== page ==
The Beacon

VICTORY! EU Shark Fin Ban Loopholes to Be Closed

The European Union closed a final loophole in their shark fin bans, effectively making shark finning forbidden by all vessels in EU waters and by all EU-registered vessels around the world. Photo: Wikimedia Commons

We’ve got some great news to share with you – The European Union (EU) agreed on Thursday to tighten their existing ban on shark finning, and to effectively close a final loophole in the ban on finning. With the change, shark finning will be forbidden by all vessels in EU waters and by all EU-registered vessels around the world. “Shark finning is one of the main threats to the shark population,” Sandrine Polti, policy adviser to the Shark Alliance, explained to the Huffington Post. “We’re now in a much better position to push for a global shark-finning ban.”

Shark finning is a brutal practice: Fishermen haul live sharks onto boats where their fins are sliced off, and the sharks are then thrown back into the water, alive, to drown or bleed to death. Current reports estimate that over one hundred million sharks are killed every year, most only for their fins, which are often used in shark fin soup.  Once an Asian delicacy reserved for the wealthy, now, with a growing middle class, shark fin soup has become common fare at weddings, banquets and business meetings. A bowl can cost up to 2,000 renminbi, or about $320, making the fins easily the most lucrative part of the shark. Shark fin has little to no taste, and merely contributes texture to shark fin soup.

Since shark meat is inferior to other fish and the bodies are bulky and take up precious cargo space, sharks are finned around the world. This cruel practice is also incredibly wasteful; shark finning only utilizes one to five percent of the shark’s body weight, removing an essential food source from many communities. Unsustainable fishing methods like shark finning have caused the decline of some shark species by as much as 99 percent in recent decades.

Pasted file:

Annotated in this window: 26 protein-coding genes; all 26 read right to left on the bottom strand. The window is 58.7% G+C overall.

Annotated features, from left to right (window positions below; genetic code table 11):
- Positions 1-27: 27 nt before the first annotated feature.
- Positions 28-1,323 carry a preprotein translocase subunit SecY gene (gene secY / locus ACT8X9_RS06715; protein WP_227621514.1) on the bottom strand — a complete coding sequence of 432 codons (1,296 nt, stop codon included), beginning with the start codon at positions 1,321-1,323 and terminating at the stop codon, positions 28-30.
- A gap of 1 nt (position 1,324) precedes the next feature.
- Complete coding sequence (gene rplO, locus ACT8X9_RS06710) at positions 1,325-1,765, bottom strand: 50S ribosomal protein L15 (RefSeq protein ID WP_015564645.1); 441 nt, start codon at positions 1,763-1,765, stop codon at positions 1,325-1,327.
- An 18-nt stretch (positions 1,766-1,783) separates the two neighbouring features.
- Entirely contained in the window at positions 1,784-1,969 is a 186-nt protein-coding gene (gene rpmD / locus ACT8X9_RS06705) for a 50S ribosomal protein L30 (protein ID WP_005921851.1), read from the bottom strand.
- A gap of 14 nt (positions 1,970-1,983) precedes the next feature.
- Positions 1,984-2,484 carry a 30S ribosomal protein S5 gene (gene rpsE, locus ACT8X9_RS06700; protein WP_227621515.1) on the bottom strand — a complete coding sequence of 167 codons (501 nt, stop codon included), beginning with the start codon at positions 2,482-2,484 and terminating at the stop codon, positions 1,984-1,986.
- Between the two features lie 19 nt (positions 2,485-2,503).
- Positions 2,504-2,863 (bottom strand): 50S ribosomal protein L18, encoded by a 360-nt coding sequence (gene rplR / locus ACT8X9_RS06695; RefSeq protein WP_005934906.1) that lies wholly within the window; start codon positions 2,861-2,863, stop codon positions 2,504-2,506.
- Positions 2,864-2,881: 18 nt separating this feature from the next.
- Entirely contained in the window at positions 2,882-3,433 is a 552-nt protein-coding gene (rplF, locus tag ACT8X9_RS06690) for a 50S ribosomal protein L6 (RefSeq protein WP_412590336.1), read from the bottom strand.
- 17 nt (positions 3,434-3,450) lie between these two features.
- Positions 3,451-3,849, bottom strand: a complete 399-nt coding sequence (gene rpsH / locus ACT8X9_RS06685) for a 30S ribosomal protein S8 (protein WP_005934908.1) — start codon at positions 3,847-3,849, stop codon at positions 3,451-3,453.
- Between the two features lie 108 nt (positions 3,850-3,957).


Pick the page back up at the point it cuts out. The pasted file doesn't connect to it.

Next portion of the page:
The proposed new law, which was approved by EU ministers and is expected to become effective later this year, closes a loophole in EU laws by which fishermen with special permits are still permitted to remove fins from shark carcasses at sea. Under the new rule, fishermen will be required to land all sharks with their fins attached, thus severely limiting the number of sharks that a boat’s fishermen can kill to the number of sharks that it can store in its hold.

At the rate of one hundred million sharks killed every year, humans will wipe sharks out entirely in 10-20 years if we don’t change something. The EU has made an important step in the fight to ban shark finning throughout the world. We applaud this latest victory, and encourage countries around the world to follow their commendable example!

 


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